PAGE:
backend,  Programming

Adding custom validators in MongoDB+Mongoose

Today we’re going to add custom validators to some of our documents in Mongoose.

Things you’ll have to be familiar with for this article

  • MongoDB
  • Mongoose
  • Nodejs

Why make custom validators?

When dealing with data sent over the web we often find that the inputs we are given tend to be suboptimal. We need some way of relaying to our end users that they’re not meeting our input needs. This is where validators come in. We can define a function that will arbitrate what is and isn’t an acceptable input for a given field. To get started properly let’s define a model and give it a few fields.

const Mongoose = require('mongoose');
Mongoose.connect('mongodb://127.0.0.1/SomeDB',
{
  useNewUrlParser: true,//to get rid of annoying 
  useUnifiedTopology: true,//warning messages

});
//Now that we're connected let's make a user schema


const Schema = mongoose.Schema;
const HorseSchema = new Schema
({
  name:{type: String, required:true},
  color: 
  { 
    type: String, 
    required: true
  },
  bad:{type: Boolean, default: false},
   

});
Mongoose.model('user',UserSchema);//and model that bad boy in our DB

Now that we’ve laid out our schema we can add some validators. In this instance, we really don’t want folks to give us “green”, “magenta” or “rainbow” horses. To prevent this, we’ll implement a simple validator object that will check if our document’s color is a fit and if it does not contain our desired color it will complain with a provided reason.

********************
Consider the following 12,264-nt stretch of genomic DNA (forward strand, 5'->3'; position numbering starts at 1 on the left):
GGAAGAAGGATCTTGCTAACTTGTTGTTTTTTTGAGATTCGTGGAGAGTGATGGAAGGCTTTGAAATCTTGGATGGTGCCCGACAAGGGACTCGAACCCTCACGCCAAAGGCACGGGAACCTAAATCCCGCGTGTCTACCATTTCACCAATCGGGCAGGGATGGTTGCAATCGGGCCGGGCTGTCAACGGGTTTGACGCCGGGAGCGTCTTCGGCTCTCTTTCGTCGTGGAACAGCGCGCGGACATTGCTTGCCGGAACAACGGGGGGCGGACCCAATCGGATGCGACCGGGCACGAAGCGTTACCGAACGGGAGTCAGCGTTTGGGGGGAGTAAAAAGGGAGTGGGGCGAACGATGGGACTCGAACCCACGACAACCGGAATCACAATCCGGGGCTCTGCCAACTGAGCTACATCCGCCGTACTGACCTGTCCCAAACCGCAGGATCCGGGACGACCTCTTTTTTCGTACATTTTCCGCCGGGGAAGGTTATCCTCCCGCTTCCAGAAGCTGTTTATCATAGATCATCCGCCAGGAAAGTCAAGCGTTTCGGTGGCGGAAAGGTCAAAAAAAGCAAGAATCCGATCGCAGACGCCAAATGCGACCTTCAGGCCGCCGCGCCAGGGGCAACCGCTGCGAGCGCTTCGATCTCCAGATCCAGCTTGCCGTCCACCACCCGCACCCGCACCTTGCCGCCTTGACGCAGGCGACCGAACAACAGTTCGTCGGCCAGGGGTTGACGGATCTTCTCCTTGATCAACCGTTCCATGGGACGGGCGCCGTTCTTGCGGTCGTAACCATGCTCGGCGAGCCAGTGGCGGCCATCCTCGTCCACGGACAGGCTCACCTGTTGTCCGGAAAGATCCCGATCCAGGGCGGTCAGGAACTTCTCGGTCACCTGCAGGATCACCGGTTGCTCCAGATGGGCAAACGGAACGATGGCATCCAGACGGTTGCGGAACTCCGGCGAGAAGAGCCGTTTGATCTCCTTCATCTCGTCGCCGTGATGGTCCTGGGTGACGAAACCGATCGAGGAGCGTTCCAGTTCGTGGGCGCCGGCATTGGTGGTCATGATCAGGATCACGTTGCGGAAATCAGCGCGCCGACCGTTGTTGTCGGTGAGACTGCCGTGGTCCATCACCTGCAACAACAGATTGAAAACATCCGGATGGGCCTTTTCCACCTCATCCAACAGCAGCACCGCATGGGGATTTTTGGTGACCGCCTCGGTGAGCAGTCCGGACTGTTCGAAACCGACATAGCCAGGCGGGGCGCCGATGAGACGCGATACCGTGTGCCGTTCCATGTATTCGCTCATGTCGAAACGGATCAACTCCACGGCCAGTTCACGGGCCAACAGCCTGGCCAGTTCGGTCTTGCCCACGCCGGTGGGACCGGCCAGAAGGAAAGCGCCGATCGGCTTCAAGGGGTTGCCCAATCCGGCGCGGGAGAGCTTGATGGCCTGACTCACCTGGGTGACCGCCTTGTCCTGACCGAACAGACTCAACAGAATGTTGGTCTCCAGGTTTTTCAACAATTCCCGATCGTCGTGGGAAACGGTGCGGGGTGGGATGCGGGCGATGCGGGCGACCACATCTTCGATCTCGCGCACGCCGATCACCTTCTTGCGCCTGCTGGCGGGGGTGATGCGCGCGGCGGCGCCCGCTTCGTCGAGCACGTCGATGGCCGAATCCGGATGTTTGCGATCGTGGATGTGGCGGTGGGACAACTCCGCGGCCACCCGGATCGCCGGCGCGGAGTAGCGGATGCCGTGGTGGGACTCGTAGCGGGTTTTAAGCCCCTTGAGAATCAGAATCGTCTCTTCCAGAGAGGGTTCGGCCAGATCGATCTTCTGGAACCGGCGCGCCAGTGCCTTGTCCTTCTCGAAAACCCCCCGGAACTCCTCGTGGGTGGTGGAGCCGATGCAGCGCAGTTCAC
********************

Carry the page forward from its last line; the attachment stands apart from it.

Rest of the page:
ColorValidator =
{
  validator: function(documentColor) 
  {
    colors = ['red','brown','yellow','white','black']
    return colors.includes(documentColor);
  },
  message: 'Please select a valid color',
  reason: 'A non-normal color was provided'
}

const HorseSchema = new Schema
({
  name:{type: String, required:true},
  color: 
  { 
    type: String, 
    required: true,
    validate: ColorValidator
  },
  bad:{type: Boolean, default: false},
});

Mongoose.model('user',UserSchema);//and model that bad boy in our DB


That wraps up our tutorial. If you’re interested in extending this code yourself and implementing it in your own project, simply adapt the “validator” part of the ColorValidator object and shoehorn it into your own work.

Abe is a full-stack MEVN developer, who enjoys classical fencing with French Foil and German longsword. His interests also include photography, boxing, and Scotch whisky.

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